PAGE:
A nene is a goose native to Hawaii and is that island's state bird. The first time I saw nene was several years ago when my wife and I spent a week in Maui. We spotted them while on a drive to the summit of the dormant volcano, Haleakala, which occupies more than half the island’s land mass. As we were driving up the mountain, we saw two pair of nene eating grass beside the road. We were thrilled because in our several trips to the Hawaiian islands, that was our first encounter with them. While they vaguely resemble Canada geese, they are smaller, have a different pattern of coloration and have become adapted to walking on rough lava surfaces, their feet having partially lost their webbing as you can see in one of the photos below.
Little did I know that a visit to Kauai would be replete with nene. We probably encountered more than 20 of these birds on the island, mostly around the north shore (but with several hanging out by the koi pond of the Kauai Marriott grounds -- possible freeloaders?). I was a little surprised because nene are generally considered birds of the large volcanoes, and most of those we spotted in Kauai were at or near sea level, notably around the Kilauea lighthouse.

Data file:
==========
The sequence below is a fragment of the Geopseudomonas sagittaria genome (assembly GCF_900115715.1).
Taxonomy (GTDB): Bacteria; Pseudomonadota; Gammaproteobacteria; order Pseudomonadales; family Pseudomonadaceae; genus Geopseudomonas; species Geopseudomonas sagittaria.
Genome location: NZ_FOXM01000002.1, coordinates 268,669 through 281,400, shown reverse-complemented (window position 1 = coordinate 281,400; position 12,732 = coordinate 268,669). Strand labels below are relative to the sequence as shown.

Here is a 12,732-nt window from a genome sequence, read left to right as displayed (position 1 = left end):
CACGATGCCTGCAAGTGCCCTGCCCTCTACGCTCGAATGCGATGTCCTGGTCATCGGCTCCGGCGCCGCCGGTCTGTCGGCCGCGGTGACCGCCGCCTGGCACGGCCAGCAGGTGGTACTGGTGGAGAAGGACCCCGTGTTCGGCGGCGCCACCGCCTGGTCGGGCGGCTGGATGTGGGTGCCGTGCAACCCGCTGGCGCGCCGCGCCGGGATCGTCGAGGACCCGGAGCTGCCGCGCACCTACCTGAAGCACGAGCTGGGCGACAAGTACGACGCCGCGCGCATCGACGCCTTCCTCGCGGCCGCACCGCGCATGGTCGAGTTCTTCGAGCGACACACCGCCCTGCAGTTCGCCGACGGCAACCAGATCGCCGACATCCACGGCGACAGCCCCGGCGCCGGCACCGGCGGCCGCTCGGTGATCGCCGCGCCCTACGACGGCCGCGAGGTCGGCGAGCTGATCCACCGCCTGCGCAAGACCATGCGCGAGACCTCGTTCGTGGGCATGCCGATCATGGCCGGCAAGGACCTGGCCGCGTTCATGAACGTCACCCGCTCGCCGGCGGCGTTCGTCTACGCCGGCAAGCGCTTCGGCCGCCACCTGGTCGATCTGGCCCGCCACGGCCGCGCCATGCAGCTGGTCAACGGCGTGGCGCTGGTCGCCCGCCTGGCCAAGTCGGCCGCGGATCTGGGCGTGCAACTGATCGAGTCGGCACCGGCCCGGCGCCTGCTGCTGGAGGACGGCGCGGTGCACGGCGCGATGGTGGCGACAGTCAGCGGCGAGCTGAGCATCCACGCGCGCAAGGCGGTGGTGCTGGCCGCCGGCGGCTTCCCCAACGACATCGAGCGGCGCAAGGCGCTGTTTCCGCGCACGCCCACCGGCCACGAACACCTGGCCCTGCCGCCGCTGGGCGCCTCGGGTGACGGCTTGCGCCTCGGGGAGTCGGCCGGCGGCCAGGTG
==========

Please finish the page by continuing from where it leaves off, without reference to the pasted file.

I first heard of the nene when completing cross-word puzzles in college, where it is a common clue (4 letter word for “Hawaiian goose"). The nene was originally far-ranging on the Hawaiian islands, with over 25,000 estimated to have lived on the islands. By the 1950s only 50 nene remained due to a combination of feral animals, habitat destruction and car accidents (they have no fear of vehicles and don’t scamper away from an oncoming car). The nene’s future was uncertain but conservation efforts have been very successful and today around 2000 survive. They are being reintroduced on Molokai and other parks in Hawaii, and it seems their survival is assured.
(these colorful photos of nene are from the koi pond at the Marriott Kauai resort)
Also a brief videoclip of a pair of nene from Kuaui.